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July 11, 2024

You’re a P, Now What?

Howdy, I thought it was high time to make use of the blog section of our website here at Cadenza. This inspiration comes after recently receiving my powerplant rating. In the maintenance world, mechanics have a certificate much like pilots, in fact, the plastic card has the same Wright brother’s image. Many argue that Charles… Continue reading You’re a P, Now What?

Howdy,

I thought it was high time to make use of the blog section of our website here at Cadenza. This inspiration comes after recently receiving my powerplant rating. In the maintenance world, mechanics have a certificate much like pilots, in fact, the plastic card has the same Wright brother’s image. Many argue that Charles E. Taylor should be the face on our A&P certificate…. I wholeheartedly agree. To become an Aviation Maintenance Technician/A&P, one must complete the requirements of the Federal Aviation Regulations (FAR) through either an FAA Part 147 program or through on-the-job training (or through the military). Now what?

At the completion of any of the routes, you take a “checkride” consisting of an oral and practical exam. The oral consists of system knowledge questions, weight & balance, and other various topics based on the FAA AMT Handbooks. The practical is the hands-on portion where you get to “show off” your skills to the examiner. Should you pass, you will receive the plastic card with the Wright brothers on the back in the mail essentially stating you demonstrated safe maintenance abilities and knowledge to the Designated Maintenance Examiner. Congrats, you are now a certificated A&P! Now what?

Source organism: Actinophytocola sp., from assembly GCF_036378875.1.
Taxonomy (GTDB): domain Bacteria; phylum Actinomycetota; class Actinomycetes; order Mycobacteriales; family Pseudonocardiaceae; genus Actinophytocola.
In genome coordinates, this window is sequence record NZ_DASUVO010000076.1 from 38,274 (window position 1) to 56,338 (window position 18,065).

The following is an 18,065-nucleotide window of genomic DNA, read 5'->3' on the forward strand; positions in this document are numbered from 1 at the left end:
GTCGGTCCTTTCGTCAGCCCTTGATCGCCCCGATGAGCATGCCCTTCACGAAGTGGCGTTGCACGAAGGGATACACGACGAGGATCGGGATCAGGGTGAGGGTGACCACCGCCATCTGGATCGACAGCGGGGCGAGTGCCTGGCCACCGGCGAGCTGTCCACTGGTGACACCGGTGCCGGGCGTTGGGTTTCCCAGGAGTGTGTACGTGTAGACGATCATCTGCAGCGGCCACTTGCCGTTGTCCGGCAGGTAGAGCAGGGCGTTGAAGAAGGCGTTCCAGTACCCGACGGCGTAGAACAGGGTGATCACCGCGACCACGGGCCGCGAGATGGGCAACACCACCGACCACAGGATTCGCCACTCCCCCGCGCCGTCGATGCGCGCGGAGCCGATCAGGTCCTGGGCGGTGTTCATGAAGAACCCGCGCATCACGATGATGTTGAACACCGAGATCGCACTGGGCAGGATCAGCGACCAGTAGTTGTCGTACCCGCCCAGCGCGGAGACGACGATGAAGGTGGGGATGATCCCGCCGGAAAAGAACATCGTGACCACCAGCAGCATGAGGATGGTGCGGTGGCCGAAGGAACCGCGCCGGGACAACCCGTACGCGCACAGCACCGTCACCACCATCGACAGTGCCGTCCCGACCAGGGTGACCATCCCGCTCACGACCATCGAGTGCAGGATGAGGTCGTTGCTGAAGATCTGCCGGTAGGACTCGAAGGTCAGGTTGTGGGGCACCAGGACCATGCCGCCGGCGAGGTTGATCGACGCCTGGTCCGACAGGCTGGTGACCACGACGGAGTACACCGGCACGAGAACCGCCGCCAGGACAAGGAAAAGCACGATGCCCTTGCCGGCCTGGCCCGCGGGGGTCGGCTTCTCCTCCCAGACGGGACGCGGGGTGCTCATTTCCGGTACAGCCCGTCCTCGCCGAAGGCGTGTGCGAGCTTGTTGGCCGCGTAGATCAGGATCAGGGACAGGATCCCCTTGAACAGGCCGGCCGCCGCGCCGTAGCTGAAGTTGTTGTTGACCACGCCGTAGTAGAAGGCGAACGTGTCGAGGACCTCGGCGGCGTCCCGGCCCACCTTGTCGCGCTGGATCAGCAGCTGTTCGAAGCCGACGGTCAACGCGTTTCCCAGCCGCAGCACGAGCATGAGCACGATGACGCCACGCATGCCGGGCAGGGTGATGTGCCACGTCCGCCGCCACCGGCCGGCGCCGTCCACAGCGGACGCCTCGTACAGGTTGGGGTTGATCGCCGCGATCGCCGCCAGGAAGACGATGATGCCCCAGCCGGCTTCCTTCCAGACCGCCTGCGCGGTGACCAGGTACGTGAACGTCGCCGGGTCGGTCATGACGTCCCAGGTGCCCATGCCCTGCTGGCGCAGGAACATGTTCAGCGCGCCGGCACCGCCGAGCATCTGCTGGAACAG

Having run Cadenza for nearly 2 years at the start of my AMT education, I had some experience working under A&Ps but ultimately chose the 147 school path. I knew I would be able to devote my time to studying for both Airframe and Powerplant while continuing to fly during the afternoons and weekends. Somehow, I managed to find a harmonious balance between my two lives. When I received my Powerplant certificate, the first thing I wanted to do was answer the question lingering on the previous paragraph: now what?

Now, the A&P gets to exercise their certificate. The privileges and limitations given to A&Ps are listed in 14 CFR 65 Subpart D. It is imperative that maintenance personnel know the extent of their certificate as well as what they are allowed to work on in 14 CFR 43. The world of aviation maintenance extends beyond the airlines and flight school maintenance shops. One may wish to use their certificate to specialize in aerobatic aircraft, maintain aerial fire fighters, or create an aviation empire. I prefer the latter. Mike Busch, Colleen Sterling, and Paul New use their knowledge from their time as A&P/IAs to host a wonderful podcast called, “Ask the A&Ps.” If you have any quandaries about aircraft maintenance or the puzzling aircraft problems that face aircraft owners, this is the show for you.

Airframe is the answer to my ‘now what?’ question. As I continue through the 147 school, I am eager to gain more knowledge in all of the aspects of aviation maintenance. If you are pondering about the aviation maintenance industry, send me an email or give us a phone call. Until then, I am off to troubleshoot a customer’s inverted oil system.

Here is the link to the Ask the A&Ps podcast: https://www.aopa.org/news-and-media/podcasts/podcasts/ask-the-a-and-ps?gad_source=1&gclid=Cj0KCQjwhb60BhClARIsABGGtw88s-gnInwPWkl5oRiDW-nSy-vNyTg5I6NWMuVU8eTrz3a5uyNRD24aAkQIEALw_wcB

Cadence Bomgardner is a CFI/CFII/MEI and powerplant mechanic. She is the manager of Cadenza Aviation, specializing in advanced training and aircraft sales.